File -> Save
    Textedit -> Quit

    You can verify your entry in the /etc/sysctl.conf file by typing this:

    cat /etc/sysctl.conf

    the contents will pill out onto the console, you will probably only have one line in it. If you added correctly, upon your next reboot, the setting you with to modify will take effect.

    More information can be found by typing:

    man sysctl
    MBP 2.24/PMG5 2.0/iBook G4, Mac OS X (10.4.10)
  • Scott Micciche Level 1 Level 1 (130 points)
    Currently Being Moderated
    Oct 28, 2007 9:03 PM (in response to kingbloobie)
    I just realized after trying textedit on another machine, that it doesn't work so it may be unreliable. This is another way:

    cd /etc <return>
    sudo pico sysctl.conf (enter your password)
    enter the line:

    net.inet.tcp.sockthreshold=0

    CTRL-X
    when prompted, enter "Y" for YES, save the file

    I tried this on 3 machines and it works on all.
    MBP 2.24/PMG5 2.0/iBook G4, Mac OS X (10.4.10)
  • kingbloobie Level 1 Level 1 (0 points)
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    Oct 28, 2007 9:26 PM (in response to Scott Micciche)
    Your second way worked great! I hope this method continues to keep my internet connection running at Tiger-esque speeds after rebooting. Your first, temporary fix helped a lot. Thank you once again.

    Question: do I need to bail out of sudo before I quit Terminal? If so, how's it done?
    15" PB G4 1.67 GHz, Mac OS X (10.5)
  • effstop Calculating status...
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    Oct 29, 2007 7:06 AM (in response to Scott Micciche)
    Scott

    This is the first time that I have ever done anything in Terminal so please be patient with me.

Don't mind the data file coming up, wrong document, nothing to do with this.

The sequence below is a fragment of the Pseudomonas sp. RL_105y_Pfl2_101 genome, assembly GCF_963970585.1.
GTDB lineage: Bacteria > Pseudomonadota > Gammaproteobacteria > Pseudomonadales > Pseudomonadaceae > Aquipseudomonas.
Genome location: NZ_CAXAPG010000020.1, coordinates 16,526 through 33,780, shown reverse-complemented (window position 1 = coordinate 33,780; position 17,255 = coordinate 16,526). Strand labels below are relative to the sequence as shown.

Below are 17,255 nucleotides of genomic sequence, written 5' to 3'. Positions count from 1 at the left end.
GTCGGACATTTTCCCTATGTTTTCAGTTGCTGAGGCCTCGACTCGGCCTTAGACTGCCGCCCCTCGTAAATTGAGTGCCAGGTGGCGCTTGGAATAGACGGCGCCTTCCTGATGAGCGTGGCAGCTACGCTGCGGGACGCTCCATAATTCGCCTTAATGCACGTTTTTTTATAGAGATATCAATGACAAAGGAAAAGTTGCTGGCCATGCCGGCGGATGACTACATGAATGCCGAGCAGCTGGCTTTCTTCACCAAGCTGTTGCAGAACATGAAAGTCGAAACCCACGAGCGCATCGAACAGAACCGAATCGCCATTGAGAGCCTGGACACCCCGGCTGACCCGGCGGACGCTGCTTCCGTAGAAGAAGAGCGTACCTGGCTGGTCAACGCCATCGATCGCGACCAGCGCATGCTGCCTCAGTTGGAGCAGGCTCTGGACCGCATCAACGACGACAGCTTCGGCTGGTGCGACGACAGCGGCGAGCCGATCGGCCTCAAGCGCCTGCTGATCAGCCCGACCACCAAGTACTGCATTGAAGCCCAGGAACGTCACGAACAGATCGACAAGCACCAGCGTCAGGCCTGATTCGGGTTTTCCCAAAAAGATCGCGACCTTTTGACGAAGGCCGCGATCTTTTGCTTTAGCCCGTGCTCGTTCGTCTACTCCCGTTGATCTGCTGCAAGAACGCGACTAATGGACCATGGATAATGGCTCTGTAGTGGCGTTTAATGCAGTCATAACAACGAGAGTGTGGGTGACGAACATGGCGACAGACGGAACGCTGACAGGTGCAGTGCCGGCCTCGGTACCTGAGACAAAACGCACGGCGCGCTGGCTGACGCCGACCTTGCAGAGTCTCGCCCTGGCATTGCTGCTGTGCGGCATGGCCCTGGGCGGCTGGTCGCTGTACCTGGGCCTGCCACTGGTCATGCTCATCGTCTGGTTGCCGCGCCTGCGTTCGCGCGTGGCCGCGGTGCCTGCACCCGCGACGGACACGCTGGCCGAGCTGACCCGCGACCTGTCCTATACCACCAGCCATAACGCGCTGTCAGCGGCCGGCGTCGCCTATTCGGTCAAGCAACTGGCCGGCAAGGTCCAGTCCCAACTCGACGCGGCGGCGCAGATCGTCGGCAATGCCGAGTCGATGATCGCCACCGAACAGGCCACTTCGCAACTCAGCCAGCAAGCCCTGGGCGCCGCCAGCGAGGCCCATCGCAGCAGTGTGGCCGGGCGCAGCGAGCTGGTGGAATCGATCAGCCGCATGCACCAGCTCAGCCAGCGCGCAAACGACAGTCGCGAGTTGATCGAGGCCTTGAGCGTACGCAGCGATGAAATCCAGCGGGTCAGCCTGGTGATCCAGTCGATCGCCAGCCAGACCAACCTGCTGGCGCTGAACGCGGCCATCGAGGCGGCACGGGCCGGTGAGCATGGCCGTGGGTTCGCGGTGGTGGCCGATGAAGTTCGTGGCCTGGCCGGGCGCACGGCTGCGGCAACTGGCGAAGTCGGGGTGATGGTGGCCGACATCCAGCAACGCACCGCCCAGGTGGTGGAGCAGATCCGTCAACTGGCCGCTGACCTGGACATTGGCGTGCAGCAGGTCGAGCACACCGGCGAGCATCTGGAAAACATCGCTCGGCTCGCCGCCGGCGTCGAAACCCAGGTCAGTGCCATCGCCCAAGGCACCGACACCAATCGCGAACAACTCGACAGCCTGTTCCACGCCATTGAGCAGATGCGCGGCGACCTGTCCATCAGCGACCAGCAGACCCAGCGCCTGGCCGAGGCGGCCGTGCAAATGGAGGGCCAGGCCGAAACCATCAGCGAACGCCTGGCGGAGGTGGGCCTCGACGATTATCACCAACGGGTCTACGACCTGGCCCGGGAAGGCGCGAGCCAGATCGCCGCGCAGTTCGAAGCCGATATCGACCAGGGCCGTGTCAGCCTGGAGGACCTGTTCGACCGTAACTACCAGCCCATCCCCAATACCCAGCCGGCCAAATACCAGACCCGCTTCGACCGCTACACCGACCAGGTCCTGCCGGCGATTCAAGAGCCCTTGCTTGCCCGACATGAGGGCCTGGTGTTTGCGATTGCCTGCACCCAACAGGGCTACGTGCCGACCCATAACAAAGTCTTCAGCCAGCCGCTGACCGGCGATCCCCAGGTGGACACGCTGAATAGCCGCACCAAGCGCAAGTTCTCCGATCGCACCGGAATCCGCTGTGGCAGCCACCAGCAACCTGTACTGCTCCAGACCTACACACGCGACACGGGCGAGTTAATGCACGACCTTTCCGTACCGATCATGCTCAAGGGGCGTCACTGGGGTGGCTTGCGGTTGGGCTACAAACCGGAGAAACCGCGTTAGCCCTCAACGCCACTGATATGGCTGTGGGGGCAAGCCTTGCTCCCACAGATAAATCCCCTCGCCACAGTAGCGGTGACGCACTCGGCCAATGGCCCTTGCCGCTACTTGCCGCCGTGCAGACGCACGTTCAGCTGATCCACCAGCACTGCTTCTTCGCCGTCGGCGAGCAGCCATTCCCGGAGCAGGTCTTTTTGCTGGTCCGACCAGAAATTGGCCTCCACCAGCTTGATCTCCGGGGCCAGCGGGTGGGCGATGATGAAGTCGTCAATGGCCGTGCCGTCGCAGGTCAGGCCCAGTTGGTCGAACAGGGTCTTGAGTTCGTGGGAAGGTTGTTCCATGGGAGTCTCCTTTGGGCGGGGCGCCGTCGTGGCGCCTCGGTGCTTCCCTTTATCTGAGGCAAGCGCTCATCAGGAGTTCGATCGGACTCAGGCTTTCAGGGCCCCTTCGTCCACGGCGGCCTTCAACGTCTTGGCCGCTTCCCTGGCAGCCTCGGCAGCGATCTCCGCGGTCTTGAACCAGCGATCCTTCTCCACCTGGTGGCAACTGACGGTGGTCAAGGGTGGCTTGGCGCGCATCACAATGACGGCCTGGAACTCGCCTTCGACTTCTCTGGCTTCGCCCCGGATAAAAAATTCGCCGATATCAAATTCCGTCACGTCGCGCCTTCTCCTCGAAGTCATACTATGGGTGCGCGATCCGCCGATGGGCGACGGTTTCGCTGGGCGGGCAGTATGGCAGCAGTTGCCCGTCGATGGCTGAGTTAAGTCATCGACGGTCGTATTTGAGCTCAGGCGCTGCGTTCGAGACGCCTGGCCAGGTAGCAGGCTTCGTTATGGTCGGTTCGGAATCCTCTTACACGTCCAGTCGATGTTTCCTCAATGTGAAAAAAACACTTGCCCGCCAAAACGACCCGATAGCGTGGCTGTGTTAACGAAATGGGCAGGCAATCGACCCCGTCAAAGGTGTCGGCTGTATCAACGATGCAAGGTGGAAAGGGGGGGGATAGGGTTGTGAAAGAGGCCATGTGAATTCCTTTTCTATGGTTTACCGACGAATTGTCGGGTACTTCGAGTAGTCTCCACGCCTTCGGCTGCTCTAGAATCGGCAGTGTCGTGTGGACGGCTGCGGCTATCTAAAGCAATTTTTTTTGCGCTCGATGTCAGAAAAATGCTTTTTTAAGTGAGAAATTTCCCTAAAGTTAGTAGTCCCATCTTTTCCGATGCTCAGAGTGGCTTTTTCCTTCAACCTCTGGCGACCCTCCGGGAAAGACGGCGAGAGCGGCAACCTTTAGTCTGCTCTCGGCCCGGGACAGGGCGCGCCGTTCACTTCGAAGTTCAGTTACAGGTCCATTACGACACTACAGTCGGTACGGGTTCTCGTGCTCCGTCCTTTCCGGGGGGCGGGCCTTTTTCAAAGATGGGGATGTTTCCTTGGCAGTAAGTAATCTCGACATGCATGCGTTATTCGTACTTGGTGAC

so I follow your instructions and A new window appears ( black band across top GNU nana 2.01 File sysctl.conf ) in which I type

    net.inet.tcp.sockthreshold=0

    CTRL-X

    I press return and nothing happens - Terminal does NOT prompt me to save - what am I doing wrong ?

    I am in DESPERATE need of this fix !

    Thanks for all your help and my apologies that I am totally ignorant about Terminal
  • Ziv Jacoby Level 3 Level 3 (655 points)
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    Oct 29, 2007 7:15 AM (in response to kingbloobie)
    All,

    I think that using vi as your editor is the best thing.

    1. Just login as su (by typing sudo su in terminal using computer admin acount).
    2. type >vi /etc/sysctl.conf (where > is your prompt no need to type it)
    3. in vi, press the letter i where you want the text to appear and type net.inet.tcp.sockthreshold=0
    4. press escape and :wq (column w q)

    if you make a mistake in vi you can always press escape and :q! to exit with no save

    In any case it is always advisable to save a copy of the original file (just in case) by typing:

    cp /etc/sysctl.conf /etc/sysctl.conf.org


    if a restore is needed one can always type

    cp /etc/sysctl.conf.org /etc/sysctl.conf


    to restore the original file

    Ziv
    MacBook Pro, Mac OS X (10.4.8)
  • Craig Brady Level 4 Level 4 (1,790 points)
    Currently Being Moderated
    Oct 29, 2007 7:22 AM (in response to Scott Micciche)
    cd /etc <return>
    sudo pico sysctl.conf (enter your password)
    enter the line:

    net.inet.tcp.sockthreshold=0

    CTRL-X
    when prompted, enter "Y" for YES, save the file

    I think you need one last "enter" key to actually save and get back to terminal
    IMac Intel 20" , Mac Mini PPC and MacBook 2.16 ghz Black (2GB RAM), Mac OS X (10.4.10), Vista Dual Boot on the MacBook
  • Scott Micciche Level 1 Level 1 (130 points)
    Currently Being Moderated
    Oct 29, 2007 7:25 AM (in response to effstop)
    If you tried the "sudo" command first, you shouldn't have any trouble, if not, it may not be able to save the file due to permissions in that folder. You can try CTRL-C to quit that program and try this instead:

    cd /etc
    sudo echo "net.inet.tcp.sockthreshold=0" > sysctl.conf

    There shouldn't be a file by default on a new installation of Leopard as the initial tuning is done using different plist files.
    MBP 2.24/PMG5 2.0/iBook G4, Mac OS X (10.4.10)